Wednesday, November 16, 2005

Harry Potter and the Goblet of Fire

Just to get it straight, I have not read a single line in a Harry Potter Book. Not that I don't want to, but because I don't have the time. Probably when I finally watched all the movies would I consider and find time to read what JK Rowling had originally intended. So, at least you know that my review is solely based on the cinematic franchise.

And I'm glad to say that this movie had lived up to its hype of being darker and more adult. Gone are the muggles (hardly see any now) which opened each HP movie before (with added comedy, now thrown out), and you're plunged straight into the thick of action with the Quidditch World Cup. Which turns into a massacre of sorts, signalling the inevitable of the evil Lord Voldemort.

Not that the muggles are left out on purpose, but if you had taken a look at this book's length, it's no surprise that unnecessary subplots need not get translated to screen. Stick with the main plot, and trim it down to a more palatable 2hr 45min movie. But with so much going on screen, you will hardly realize the length of time in which you butt is on a cinema seat.

So what's the main plot you say? It's the Tri-Wizards tournament, a potentially deadly series of 3 games which pit the skills of the wizards from 3 schools against each other. The winner will be crowned with eternal glory. But something seemed strange when Harry Potter somehow got nominated by the Goblet of Fire to participate, thus bringing the number of contestants to 4, and breaking the age limit set in this tournament. As usual, there is always a major mystery that runs throughout the movie - the motive behind his nomination and taking part in the Tri-Wizards tournament, which gets solved in the end with the introduction of a twist (which may not be a twist for those who've read the books).

So while Harry is surprised and becomes the reluctant hero, he has to grapple with first loves and crushes, while trying to convince best friend Ron that it wasn't his intention to gain eternal glory and therefore rigged his nomination for the tournament.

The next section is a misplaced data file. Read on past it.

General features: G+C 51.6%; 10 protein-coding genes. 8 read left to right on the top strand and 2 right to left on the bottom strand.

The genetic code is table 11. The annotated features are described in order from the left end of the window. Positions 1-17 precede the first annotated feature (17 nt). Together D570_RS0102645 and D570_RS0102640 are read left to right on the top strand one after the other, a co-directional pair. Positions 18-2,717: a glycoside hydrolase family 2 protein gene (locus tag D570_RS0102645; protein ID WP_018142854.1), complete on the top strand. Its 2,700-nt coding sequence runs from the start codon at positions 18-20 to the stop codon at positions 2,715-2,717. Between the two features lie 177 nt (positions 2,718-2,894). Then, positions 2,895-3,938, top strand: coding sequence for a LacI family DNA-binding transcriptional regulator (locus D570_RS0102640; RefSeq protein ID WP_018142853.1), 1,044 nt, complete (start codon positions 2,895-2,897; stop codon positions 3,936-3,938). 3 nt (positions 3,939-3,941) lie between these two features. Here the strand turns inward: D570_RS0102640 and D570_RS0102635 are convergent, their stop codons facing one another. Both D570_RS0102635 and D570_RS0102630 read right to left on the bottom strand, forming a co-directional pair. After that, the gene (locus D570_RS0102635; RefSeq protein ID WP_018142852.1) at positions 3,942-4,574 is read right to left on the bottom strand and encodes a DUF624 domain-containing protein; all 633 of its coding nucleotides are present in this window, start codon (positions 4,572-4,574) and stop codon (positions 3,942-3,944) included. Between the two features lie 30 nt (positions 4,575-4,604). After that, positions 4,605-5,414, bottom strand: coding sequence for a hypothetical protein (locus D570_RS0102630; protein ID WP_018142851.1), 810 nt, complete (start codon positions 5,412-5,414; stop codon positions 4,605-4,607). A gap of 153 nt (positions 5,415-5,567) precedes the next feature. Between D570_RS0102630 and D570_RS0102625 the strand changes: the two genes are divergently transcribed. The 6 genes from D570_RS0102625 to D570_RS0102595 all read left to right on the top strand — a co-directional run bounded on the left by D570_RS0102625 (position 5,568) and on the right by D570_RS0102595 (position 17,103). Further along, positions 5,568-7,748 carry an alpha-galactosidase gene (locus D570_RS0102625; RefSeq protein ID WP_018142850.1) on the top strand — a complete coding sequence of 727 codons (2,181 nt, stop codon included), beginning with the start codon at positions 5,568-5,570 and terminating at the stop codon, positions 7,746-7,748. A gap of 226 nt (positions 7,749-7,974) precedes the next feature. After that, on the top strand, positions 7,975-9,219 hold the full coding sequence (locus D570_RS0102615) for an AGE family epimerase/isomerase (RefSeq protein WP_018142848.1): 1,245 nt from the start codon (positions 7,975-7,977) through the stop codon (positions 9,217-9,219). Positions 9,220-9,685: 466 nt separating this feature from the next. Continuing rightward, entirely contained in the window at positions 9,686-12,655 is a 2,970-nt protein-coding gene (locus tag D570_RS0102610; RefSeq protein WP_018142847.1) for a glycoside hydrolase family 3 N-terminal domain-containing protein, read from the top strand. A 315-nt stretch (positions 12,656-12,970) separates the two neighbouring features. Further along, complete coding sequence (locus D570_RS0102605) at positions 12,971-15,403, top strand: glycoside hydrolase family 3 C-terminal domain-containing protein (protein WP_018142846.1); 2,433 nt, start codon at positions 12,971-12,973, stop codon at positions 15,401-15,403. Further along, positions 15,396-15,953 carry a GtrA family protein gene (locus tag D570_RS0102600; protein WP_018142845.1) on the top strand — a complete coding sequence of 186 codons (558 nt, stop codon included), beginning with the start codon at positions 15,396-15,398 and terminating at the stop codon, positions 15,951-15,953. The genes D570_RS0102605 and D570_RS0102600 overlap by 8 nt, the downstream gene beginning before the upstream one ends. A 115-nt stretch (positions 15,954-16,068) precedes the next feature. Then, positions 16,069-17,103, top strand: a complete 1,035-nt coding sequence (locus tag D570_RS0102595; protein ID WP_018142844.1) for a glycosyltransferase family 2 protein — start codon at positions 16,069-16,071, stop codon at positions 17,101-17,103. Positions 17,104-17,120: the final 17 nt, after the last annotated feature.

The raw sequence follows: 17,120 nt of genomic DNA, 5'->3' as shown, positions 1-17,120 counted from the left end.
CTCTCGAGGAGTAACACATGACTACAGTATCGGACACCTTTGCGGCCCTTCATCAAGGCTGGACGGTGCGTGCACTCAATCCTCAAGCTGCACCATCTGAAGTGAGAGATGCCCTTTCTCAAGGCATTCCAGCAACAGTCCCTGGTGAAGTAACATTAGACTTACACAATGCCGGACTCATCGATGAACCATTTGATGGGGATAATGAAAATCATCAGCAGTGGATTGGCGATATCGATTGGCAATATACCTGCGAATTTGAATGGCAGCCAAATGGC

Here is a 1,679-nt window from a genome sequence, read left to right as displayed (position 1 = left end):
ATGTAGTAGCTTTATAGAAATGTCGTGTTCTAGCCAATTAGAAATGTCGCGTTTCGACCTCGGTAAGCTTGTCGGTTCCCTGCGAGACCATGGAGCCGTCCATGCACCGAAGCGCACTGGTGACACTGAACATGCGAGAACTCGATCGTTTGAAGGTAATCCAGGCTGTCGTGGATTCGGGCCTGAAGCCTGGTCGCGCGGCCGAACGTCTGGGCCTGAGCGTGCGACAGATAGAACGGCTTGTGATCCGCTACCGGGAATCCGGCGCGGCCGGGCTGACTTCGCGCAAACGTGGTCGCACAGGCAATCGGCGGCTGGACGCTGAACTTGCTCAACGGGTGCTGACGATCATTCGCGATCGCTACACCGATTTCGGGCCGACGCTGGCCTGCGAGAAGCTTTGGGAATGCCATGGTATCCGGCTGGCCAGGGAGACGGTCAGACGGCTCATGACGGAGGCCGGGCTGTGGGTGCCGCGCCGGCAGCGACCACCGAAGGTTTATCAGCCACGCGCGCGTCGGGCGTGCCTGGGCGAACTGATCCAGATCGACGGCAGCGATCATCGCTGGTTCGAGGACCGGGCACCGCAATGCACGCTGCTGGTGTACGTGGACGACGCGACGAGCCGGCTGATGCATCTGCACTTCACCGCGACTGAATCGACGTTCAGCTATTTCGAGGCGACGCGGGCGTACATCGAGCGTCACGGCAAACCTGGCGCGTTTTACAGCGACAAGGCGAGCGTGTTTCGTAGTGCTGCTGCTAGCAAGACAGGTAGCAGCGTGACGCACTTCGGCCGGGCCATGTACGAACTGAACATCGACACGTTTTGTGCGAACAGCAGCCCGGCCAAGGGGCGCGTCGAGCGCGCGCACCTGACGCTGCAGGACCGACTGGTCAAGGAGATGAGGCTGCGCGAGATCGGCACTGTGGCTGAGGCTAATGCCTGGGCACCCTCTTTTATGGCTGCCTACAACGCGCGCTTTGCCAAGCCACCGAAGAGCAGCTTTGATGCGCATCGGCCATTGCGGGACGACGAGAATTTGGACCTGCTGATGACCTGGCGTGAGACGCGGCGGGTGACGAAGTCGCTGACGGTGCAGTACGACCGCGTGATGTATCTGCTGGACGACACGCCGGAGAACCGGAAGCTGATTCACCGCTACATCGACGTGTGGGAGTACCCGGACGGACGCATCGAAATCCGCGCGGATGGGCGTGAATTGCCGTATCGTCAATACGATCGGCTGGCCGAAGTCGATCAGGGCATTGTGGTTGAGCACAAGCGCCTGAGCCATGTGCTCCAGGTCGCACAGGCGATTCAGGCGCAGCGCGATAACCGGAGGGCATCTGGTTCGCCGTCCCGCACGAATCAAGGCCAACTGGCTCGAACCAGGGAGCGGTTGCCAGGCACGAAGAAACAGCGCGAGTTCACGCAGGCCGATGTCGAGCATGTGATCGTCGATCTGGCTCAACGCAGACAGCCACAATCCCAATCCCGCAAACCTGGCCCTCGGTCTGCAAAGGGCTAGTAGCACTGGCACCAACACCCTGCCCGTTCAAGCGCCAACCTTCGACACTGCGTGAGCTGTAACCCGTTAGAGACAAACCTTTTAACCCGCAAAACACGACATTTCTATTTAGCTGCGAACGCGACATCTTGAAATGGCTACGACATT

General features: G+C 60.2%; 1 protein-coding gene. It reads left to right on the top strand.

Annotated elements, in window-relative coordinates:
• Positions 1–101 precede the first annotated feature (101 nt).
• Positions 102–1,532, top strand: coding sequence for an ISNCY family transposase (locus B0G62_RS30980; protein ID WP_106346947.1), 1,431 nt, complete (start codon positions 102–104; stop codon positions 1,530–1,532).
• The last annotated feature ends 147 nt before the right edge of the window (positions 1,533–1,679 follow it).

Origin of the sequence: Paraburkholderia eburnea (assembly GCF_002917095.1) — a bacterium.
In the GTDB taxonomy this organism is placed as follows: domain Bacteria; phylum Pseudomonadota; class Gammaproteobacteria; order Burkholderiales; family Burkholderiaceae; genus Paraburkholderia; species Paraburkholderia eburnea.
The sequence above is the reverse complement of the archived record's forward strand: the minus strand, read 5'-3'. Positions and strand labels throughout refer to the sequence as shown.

Great care is given to make the tournament come alive with its special effects, and to that, it's faultless. While we didn't see the other dragons in action, the Hungarian species (no dragons were harmed in the making of this movie, says the end credits) which challenged Potter could be one of the best action sequences in Goblet of Fire. However, with the intense focus on this, something's gotta give way, and sadly, it's the relationship between Harry, Ron and Hermione. Not that they don't get to interact, but the camaraderie and the bickering these folks endeared themselves to are somehow sorely missed. Goblet of Fire seemed more like a one-man show (Harry Potter's), while the other two become peripheral characters. Quite a pity.

But the actors Daniel Radcliffe, Emma Watson and Rupert Grint still delivered, and with them growing up in real time, adds a dimension of maturity to the cult characters they play. So much is said about Radcliffe's half nude scene (with a character from a past movie), and of Cho Chang, but what probably iced the cake was Ralph Fiennes' appearance as Lord Voldemort. One word - chilling!

One scene did irk me though, and that is the careless editing at the prom/ball scene. One minute Harry and Ron were sulking at the table, with Hermione obviously in cloud nine with the company of Viktor Krum, the next minute they're bickering and she's crying. While I know what they are trying to get at, and hint at a possible jealousy between Ron and Hermione, the editing was poorly done and was just jarring, disrupting the pace and flow. I didn't figure why they would want to scrimp on that scene, what's a few minutes more in a long movie, or they could take it out altogether.

Nonetheless, I dare say this is the best Harry Potter movie to date, though some would disagree with my opinion that the movies have seemed to better itself with each sequel. Bring on the Order of the Phoenix!

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